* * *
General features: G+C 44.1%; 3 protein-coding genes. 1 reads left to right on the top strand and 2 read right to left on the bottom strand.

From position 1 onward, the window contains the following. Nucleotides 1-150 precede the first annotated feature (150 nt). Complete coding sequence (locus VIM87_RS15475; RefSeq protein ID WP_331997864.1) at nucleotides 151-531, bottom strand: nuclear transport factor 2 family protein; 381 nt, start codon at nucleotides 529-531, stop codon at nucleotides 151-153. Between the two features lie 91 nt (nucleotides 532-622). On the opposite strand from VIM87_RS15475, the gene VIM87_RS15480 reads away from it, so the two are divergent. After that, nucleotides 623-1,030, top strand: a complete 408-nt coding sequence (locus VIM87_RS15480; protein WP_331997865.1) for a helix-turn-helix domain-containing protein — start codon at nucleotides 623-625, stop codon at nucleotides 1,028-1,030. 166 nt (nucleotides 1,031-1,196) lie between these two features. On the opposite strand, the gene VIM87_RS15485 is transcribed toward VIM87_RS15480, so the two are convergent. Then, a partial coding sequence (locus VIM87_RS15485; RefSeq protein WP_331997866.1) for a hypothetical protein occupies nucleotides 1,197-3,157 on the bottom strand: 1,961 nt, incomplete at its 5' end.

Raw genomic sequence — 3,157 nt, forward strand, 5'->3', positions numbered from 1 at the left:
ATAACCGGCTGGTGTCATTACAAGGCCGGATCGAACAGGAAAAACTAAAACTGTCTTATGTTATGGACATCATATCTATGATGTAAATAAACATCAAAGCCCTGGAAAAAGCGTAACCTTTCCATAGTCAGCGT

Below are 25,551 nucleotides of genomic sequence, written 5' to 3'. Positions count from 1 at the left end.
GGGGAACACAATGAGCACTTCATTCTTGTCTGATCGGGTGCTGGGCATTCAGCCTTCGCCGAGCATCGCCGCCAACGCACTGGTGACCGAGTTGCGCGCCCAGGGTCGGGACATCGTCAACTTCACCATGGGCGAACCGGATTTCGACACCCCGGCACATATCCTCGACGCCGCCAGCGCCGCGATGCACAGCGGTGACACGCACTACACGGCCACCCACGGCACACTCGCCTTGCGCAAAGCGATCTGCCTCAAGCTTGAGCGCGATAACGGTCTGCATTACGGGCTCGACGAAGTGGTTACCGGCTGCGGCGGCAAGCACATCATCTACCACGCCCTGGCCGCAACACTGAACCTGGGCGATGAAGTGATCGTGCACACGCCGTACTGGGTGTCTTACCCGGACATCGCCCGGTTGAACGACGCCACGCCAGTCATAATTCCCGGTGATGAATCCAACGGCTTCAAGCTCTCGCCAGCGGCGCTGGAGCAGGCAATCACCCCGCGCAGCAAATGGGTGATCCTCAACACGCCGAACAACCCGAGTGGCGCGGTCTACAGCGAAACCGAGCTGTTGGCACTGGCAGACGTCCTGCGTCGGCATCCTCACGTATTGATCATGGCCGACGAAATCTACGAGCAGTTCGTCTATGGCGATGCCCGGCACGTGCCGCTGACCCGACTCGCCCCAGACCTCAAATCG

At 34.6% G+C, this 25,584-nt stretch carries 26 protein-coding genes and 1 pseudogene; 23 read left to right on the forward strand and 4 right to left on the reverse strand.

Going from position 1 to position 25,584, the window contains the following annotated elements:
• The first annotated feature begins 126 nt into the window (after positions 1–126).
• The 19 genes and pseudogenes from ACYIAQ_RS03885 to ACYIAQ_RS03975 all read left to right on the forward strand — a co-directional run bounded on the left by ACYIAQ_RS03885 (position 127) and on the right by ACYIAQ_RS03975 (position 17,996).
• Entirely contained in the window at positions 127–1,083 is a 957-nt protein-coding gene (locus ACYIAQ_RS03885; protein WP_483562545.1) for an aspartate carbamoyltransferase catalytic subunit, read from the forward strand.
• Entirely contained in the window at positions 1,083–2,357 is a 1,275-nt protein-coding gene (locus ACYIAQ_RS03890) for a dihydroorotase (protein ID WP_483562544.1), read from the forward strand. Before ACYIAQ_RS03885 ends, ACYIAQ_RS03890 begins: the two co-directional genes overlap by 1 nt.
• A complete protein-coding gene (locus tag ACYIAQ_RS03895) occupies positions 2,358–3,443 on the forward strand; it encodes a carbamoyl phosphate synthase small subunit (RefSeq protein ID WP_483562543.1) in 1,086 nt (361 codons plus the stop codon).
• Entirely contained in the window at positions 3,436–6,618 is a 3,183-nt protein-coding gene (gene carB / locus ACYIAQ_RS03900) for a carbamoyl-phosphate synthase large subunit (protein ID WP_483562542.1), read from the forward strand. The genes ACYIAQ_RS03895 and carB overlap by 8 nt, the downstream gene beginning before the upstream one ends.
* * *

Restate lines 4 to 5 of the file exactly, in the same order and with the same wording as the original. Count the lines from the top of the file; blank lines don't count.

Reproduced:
ATAACCGGCTGGTGTCATTACAAGGCCGGATCGAACAGGAAAAACTAAAACTGTCTTATGTTATGGACATCATATCTATGATGTAAATAAACATCAAAGCCCTGGAAAAAGCGTAACCTTTCCATAGTCAGCGT

Below are 25,551 nucleotides of genomic sequence, written 5' to 3'. Positions count from 1 at the left end.